Benign tumors of soft tissue are more common than benign tumors of bone. They can occur at almost any site, both within and between muscles, ligaments, nerves, and blood vessels. These tumors vary widely in appearance and behavior. Some tumors can be quite aggressive. Invasion of nearby tissues increases the chance of an incomplete excision and the possibility that the tumor will come back. Your surgeon may use specialized techniques and even radiation therapy to reduce the risk of recurrence.
Among the most common tumors which can be classified as benign soft tissue tumors are lipoma, angiolipoma, fibroma, benign fibrous histiocytoma, neurofibroma, schwannoma, neurilemmona, hemangioma, giant cell tumor of tendon sheath, and myxoma. Some conditions, like nodular fasciitis, are not tumors, but may require similar treatment. A small number of these tumors may be related to an underlying inherited condition.
The majority of the tumors in this category are benign tumors of fat called lipomas. Lipomas frequently occur just beneath the skin as a soft painless bulge which grows slowly over a period of months to years. These tumors represent very little risk to the patient and can be adequately treated by a "marginal excision" which is commonly described as "shelling out the tumor." This type of treatment has a high rate of success. However, not all of these lumps need to be removed. Your physician may determine that the lipoma needs only to be observed. Some of these lipomas are deep below the fascia or with the muscle group. Care needs to be taken to distinguish these deep "lipomas" from cancers and lower grade cancers.
In settings where the tumor is not a benign lipoma, the strategy of "shelling out the tumor" can spread a tumor, which might otherwise be easily treated by a more careful surgical procedure. Malignant tumors that are discovered unexpectedly can often be spread in this way.
Therefore, if the lump does not feel like a lipoma, if it is seen to grow, or causes pain, it should be assessed carefully and thoughtfully. Often the use of MRI scans can assist in determining both the location and the internal characteristics of the tumor.
A soft tissue mass, which does not have the appearance of a lipoma on MRI, needs to be approached more cautiously. Often, a minimally invasive biopsy is desirable, prior to commitment to any larger surgical procedure. The vast majority of benign soft tissue tumors can be treated with a single clean surgical procedure and minimal risk to surrounding normal blood vessels, nerves, muscle or bone. This provides the patient with the greatest possible functional recovery and the least chance of local recurrence of the tumor. In general, the orthopaedic surgeon should consider a biopsy before proceeding with an excision of a tumor. Only on rare occasions should the orthopaedic surgeon consider resection without a biopsy.
What are the symptoms?
Benign soft tissue tumors may or may not cause pain and vary widely in appearance. If the tumor grows or causes pain, it should be assessed by a doctor.
What are my treatment options?
Depending on the type of tumor you have, your doctor may or may not recommend surgery. Tumors are removed surgically with the goal of minimizing risk to surrounding normal blood vessels, nerves, muscle or bone.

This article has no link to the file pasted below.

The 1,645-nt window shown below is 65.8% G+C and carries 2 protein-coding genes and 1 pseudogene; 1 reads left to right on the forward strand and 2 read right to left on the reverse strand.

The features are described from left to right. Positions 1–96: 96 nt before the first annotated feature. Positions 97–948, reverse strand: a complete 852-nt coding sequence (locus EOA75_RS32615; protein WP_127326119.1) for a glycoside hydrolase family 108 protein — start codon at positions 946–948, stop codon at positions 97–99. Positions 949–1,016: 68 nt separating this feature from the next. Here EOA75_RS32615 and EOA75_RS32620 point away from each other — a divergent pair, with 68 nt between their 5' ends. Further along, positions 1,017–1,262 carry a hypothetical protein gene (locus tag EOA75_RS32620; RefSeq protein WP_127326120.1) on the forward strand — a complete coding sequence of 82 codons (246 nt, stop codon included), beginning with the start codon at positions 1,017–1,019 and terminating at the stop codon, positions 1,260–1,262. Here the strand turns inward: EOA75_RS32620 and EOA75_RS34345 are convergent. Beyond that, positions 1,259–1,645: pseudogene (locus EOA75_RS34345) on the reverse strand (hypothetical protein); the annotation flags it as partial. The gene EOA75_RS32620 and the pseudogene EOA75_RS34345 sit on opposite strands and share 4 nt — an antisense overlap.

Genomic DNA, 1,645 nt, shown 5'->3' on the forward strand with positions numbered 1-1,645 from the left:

What are the risks of surgery?
Risks include nerve injury, infection, bleeding, and stiffness.
How do I prepare for surgery?
- Complete any pre-operative tests or lab work prescribed by your doctor.
- Arrange to have someone drive you home from the hospital.
- Refrain from taking aspirin and non-steroidal anti-inflammatory medications (NSAIDs) one week prior to surgery.
- Call the appropriate surgery center to verify your appointment time. If your surgery is being done at Cleveland Clinic, call 216.444.0281.
- Do not eat or drink anything after midnight the night before surgery.
Are there exercises I can start now prior to surgery?
Patients with lower extremity procedures most likely will require crutches. Physical therapy, including crutch instruction, is easier to accomplish before the surgery.
What do I need to do the day of surgery?
- If you currently take any medications, take them the day of your surgery with just a sip of water.
- Do not wear any jewelry, body piercing, makeup, nail polish, hairpins or contacts.
- Leave valuables and money at home.
- Wear loose-fitting, comfortable clothing.
What happens after surgery?
A post-operative instruction sheet will be provided.
How long is the recovery period after surgery?
The recovery period depends upon the bone lesion and location. Wound healing takes about two weeks. If bone healing is necessary, the physician may require patients to protect the extremity for six weeks from major forces such as full weight-bearing.
What is the rehab after surgery?
Depending on the procedure, physical therapy for crutch use, range-of-motion and strengthening may be required.
How can I manage at home during recovery from the procedure?
Instructions from the physician will be provided. These will vary according to the procedure.
This information is provided by Cleveland Clinic and is not intended to replace
the medical advice of your doctor or health care provider.
Please consult your health care provider for advice about a specific medical condition.
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